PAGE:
McDougald can play either free or strong safety and he could be asked to fill in for Earl Thomas depending on how Thomas' holdout unfolds.
Something of an insurance policy when he signed with the Seahawks in 2017, Bradley McDougald stood at the top of the Seahawks’ to-do list this offseason.
“They told me I was going to be one of their high-priority guys as free agency came,’’ McDougald recalled on Wednesday of a meeting he had at the end of the 2017 season with coach Pete Carroll and general manager John Schneider.
The reasoning was simple — the team had no idea if Kam Chancellor will ever play again and it knew that the future of Earl Thomas might also turn dicey depending on how Thomas felt about his contract situation.
On Sunday, the importance of having signed McDougald to a three-year deal worth $13.5 million with $6.5 million guaranteed only grew when Thomas announced he is holding out and won’t report to the team until he has a new contract of his own.
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Thomas was still nowhere to be seen on Wednesday as the Seahawks held their second of three minicamp practices this week – if he misses all three he could be fined up to $84,435 — with no indications there will be any thawing anytime soon in the standoff between the two sides.
And with Thomas out, McDougald again ran as the first-team free safety with second-year player Delano Hill at strong safety, a combination that if the season began today might well be how the Seahawks would go.
On Tuesday, McDougald also played plenty of strong safety with Tedric Thompson getting the first reps at free safety.
That McDougald can play both allows the team for now to test out Hill and Thompson and see what they have. Eventually, former Rams starting strong safety Maurice Alexander will also join the mix — he he’s sitting out to continue rehabbing a shoulder on which he had surgery.
Asked after Wednesday’s workout where he envisions starting the season, McDougald painted what maybe was a potentially hopeful picture of things working out with Thomas.
“My guess right now would be at strong safety,’’ McDougald said. “But if I come back in July for camp and they tell me I’m going to be starting at free safety, I’ll be a free safety and we’ll go from there.’’
It was that versatility that first compelled the Seahawks to sign McDougald a year ago after three seasons in Tampa Bay here he started 36 games. Seattle wanted an experienced backup after the defense suffered mightily at the end of the 2016 season when Thomas was hurt and Seattle had to turn to little-used Steven Terrell.
McDougald ended up starting the last nine games of the 2017 season — two when Thomas was injured and then the last seven when Chancellor suffered a neck injury at Arizona that could end his career.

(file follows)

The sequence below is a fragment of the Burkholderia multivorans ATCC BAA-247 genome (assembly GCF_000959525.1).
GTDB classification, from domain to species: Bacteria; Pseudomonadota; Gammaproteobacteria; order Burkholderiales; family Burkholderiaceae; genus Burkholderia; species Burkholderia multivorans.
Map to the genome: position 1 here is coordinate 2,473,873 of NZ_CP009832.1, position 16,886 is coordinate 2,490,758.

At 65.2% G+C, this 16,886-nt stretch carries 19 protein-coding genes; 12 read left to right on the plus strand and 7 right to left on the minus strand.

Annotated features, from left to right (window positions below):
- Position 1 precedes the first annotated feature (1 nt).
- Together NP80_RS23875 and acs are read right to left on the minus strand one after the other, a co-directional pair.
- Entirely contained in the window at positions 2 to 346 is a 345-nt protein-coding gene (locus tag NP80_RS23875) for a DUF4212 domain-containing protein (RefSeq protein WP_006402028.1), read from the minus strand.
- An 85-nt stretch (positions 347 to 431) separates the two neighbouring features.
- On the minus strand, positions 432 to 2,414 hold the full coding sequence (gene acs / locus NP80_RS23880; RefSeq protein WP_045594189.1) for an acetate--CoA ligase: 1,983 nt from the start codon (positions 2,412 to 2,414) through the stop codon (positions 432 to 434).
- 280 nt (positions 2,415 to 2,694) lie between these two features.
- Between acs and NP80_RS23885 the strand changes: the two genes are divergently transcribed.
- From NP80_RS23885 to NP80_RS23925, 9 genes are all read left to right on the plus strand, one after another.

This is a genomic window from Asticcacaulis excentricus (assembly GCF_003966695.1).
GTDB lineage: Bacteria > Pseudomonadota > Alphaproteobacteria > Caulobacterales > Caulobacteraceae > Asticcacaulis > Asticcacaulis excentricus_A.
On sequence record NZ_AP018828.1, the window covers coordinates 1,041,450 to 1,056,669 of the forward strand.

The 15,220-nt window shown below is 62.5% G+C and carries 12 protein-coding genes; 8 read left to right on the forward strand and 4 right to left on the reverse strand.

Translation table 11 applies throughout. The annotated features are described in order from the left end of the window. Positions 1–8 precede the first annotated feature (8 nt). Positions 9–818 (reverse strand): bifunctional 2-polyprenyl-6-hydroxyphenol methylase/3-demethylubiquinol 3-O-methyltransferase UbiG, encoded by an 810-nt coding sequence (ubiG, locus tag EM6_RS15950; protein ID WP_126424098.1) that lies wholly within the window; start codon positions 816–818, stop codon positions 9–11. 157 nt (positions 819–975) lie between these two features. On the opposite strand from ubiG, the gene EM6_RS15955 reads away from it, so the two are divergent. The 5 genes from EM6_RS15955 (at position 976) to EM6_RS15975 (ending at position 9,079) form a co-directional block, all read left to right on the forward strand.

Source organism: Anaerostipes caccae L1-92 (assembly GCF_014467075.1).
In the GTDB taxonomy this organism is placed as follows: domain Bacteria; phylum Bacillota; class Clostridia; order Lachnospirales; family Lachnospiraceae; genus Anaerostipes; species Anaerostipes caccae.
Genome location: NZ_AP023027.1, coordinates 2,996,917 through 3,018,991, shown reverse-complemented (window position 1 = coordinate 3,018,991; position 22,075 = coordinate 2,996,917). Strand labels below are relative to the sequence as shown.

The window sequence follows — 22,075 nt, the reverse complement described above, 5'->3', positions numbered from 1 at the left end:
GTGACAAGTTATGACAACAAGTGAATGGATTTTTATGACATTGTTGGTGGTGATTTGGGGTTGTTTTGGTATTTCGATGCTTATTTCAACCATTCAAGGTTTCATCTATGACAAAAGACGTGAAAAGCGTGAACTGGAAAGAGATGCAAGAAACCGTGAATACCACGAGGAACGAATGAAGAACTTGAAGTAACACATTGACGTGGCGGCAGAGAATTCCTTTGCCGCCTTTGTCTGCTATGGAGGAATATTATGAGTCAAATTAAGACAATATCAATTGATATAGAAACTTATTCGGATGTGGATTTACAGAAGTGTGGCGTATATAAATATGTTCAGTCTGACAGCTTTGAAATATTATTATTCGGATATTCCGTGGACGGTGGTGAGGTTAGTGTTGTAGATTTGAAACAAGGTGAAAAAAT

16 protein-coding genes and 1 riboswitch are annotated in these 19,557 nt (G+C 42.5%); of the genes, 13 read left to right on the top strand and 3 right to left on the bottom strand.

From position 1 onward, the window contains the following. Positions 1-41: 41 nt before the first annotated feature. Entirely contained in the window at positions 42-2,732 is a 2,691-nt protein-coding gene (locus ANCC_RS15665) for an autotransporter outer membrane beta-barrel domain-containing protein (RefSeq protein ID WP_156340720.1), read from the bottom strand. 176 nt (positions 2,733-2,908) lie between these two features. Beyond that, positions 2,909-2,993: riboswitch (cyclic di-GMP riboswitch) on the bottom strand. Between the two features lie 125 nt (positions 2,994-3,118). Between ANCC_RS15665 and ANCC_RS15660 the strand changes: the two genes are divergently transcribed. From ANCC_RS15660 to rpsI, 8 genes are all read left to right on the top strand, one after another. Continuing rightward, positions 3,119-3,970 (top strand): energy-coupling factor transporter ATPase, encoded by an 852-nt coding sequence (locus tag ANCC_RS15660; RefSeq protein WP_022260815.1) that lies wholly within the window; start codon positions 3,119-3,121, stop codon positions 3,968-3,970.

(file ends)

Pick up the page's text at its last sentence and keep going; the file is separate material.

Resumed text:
McDougald says he prefers strong safety because he feels closer to the action, and candidly admitted he thinks he has more room to improve at free safety, saying he told coaches to make sure he gets as much work there as possible so he can work on his weaknesses.
“Just better jumps on the quarterback,’’ he said. “Getting more range. Watching Earl, the way he read quarterback’s eyes and got jumps on the quarterback and able to decipher quick game versus drop back pass and just extending my range.’’
Ideally, Thomas will return at some point and he could be paired with McDougald at his preferred strong safety, which was the team’s hoped-for plan a few months ago (on the assumption that Chancellor won’t be back). But McDougald acknowledged he has no idea what will happen.
“Honestly I don’t know,’’ he said. “It’s above my pay grade. But I wish the best for him. I feel like he deserves whatever he is asking for. He’s a great player. But we’re just trying not to let that distraction take away from the guys that are out there working every day. I know we all want him back. We miss him. But I know when he does get back he will be ready to play and he will be in incredible shape and be ready to be the player he has always shown to be.’’
One way or the other, McDougald seems poised to step in for a Seahawks icon, and it’s possible he could suddenly be the glue in a secondary that in minicamp has featured only one player from the team’s two Super Bowl appearances — cornerback Byron Maxwell — with the chance that Seattle could start a season for the first time since 2009 without one of Chancellor, Thomas or Richard Sherman in its secondary.
“It’s just a part of the game,’’ McDougald said. “Great players move on or retire. It’s just a part of the game. It just gives opportunities for guys like me and the young guys to step up and make a name for themselves … before the LOB (Legion of Boom) was LOB they were just a bunch of kids out of college trying to make a name on the field. They had to start somewhere. And I feel like why can’t we?’’